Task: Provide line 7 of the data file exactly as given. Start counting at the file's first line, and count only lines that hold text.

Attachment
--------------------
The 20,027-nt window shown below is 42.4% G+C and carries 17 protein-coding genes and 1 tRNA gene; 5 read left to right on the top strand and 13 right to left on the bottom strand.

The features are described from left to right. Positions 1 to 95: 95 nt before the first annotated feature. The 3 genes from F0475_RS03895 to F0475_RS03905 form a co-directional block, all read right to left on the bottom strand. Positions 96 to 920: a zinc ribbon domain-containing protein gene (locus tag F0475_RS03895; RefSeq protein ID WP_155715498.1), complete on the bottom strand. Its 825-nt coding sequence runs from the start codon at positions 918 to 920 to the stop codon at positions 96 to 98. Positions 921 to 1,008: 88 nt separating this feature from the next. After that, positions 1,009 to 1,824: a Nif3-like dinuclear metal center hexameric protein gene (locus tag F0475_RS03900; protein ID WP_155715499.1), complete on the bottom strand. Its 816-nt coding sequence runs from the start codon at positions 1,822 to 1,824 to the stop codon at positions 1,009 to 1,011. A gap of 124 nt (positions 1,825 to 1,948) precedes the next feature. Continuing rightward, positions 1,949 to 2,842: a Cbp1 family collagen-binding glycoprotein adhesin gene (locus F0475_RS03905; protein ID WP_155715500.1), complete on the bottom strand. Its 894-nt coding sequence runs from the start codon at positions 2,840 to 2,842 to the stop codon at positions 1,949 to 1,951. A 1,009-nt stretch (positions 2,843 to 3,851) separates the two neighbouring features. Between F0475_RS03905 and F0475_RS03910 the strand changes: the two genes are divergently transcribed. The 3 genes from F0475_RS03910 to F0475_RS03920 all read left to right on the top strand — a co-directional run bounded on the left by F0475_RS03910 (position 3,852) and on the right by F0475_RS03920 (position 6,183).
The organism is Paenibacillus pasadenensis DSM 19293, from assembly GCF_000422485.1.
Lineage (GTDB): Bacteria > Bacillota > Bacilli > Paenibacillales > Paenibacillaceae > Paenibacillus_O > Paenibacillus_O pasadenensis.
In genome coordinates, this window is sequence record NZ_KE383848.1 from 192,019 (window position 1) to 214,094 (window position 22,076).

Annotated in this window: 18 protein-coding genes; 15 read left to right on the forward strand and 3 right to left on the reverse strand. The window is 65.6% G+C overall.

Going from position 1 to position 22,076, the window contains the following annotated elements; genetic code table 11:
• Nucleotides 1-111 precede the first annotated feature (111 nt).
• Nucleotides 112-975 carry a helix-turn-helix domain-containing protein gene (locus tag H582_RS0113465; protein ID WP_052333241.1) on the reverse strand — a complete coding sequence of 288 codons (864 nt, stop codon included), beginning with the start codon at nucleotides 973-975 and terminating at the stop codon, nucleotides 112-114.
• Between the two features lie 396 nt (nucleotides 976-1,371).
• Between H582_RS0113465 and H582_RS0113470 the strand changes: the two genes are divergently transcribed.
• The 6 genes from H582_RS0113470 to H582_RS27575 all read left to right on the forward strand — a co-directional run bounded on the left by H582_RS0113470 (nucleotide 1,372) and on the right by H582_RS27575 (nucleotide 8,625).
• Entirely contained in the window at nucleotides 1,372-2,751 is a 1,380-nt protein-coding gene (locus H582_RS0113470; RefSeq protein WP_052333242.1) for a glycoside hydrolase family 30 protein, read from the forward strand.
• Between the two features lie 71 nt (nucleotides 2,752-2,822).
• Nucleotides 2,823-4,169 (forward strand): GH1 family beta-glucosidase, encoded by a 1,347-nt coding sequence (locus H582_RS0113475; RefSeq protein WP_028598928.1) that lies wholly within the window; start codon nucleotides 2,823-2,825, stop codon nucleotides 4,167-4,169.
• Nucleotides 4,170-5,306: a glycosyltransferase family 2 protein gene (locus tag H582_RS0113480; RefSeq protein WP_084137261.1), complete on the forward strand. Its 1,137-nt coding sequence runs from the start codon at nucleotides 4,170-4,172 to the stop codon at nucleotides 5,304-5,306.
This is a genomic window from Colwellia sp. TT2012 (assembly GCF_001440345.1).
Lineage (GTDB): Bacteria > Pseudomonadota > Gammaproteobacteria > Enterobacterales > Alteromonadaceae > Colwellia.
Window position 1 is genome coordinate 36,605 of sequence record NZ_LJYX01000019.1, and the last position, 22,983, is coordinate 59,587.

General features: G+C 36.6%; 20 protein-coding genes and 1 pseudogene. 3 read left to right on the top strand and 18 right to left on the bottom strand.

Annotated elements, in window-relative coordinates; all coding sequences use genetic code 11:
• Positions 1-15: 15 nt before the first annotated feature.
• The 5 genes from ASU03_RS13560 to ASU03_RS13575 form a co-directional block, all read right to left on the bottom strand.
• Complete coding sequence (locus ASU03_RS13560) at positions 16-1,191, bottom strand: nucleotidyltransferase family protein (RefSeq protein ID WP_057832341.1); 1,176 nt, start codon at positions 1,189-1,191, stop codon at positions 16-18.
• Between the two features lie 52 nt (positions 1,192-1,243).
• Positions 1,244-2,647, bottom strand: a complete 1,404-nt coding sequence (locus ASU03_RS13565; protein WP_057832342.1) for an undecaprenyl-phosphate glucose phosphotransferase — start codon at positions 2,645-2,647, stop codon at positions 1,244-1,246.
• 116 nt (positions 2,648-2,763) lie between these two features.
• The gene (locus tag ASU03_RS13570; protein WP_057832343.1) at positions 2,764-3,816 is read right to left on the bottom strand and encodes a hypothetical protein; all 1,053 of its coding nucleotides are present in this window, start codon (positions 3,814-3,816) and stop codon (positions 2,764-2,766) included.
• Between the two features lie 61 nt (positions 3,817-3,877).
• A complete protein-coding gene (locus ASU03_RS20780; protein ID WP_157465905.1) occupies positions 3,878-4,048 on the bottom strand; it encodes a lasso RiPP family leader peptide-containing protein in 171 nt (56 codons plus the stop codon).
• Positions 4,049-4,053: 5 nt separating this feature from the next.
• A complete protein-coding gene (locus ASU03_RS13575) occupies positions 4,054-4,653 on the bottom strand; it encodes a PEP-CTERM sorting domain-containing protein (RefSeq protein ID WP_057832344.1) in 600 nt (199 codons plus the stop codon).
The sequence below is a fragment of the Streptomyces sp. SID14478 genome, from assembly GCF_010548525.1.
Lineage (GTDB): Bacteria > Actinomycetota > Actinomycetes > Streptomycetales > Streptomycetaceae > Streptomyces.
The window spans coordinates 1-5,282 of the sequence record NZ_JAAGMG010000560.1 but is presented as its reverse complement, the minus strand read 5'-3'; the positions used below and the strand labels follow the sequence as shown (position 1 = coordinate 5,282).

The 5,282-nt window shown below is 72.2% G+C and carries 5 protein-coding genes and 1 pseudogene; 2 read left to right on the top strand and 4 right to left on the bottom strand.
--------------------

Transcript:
Going from position 1 to position 22,076, the window contains the following annotated elements; genetic code table 11: